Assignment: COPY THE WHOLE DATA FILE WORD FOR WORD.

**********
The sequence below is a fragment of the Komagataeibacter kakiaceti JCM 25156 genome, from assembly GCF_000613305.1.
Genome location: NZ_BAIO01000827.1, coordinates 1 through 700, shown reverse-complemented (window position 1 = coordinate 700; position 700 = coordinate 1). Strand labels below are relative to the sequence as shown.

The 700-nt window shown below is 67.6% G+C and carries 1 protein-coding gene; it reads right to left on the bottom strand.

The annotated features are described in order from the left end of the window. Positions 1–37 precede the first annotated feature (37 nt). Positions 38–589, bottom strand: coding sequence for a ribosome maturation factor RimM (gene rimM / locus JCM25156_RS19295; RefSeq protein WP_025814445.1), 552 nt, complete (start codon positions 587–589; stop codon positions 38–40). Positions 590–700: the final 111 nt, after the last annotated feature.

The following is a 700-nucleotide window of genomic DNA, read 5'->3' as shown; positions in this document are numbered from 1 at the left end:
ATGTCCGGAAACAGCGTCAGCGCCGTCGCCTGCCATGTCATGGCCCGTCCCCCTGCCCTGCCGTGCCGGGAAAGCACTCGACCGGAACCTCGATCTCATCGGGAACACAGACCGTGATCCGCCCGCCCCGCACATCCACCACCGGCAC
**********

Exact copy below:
The sequence below is a fragment of the Komagataeibacter kakiaceti JCM 25156 genome, from assembly GCF_000613305.1.
Genome location: NZ_BAIO01000827.1, coordinates 1 through 700, shown reverse-complemented (window position 1 = coordinate 700; position 700 = coordinate 1). Strand labels below are relative to the sequence as shown.

The 700-nt window shown below is 67.6% G+C and carries 1 protein-coding gene; it reads right to left on the bottom strand.

The annotated features are described in order from the left end of the window. Positions 1–37 precede the first annotated feature (37 nt). Positions 38–589, bottom strand: coding sequence for a ribosome maturation factor RimM (gene rimM / locus JCM25156_RS19295; RefSeq protein WP_025814445.1), 552 nt, complete (start codon positions 587–589; stop codon positions 38–40). Positions 590–700: the final 111 nt, after the last annotated feature.

The following is a 700-nucleotide window of genomic DNA, read 5'->3' as shown; positions in this document are numbered from 1 at the left end:
ATGTCCGGAAACAGCGTCAGCGCCGTCGCCTGCCATGTCATGGCCCGTCCCCCTGCCCTGCCGTGCCGGGAAAGCACTCGACCGGAACCTCGATCTCATCGGGAACACAGACCGTGATCCGCCCGCCCCGCACATCCACCACCGGCAC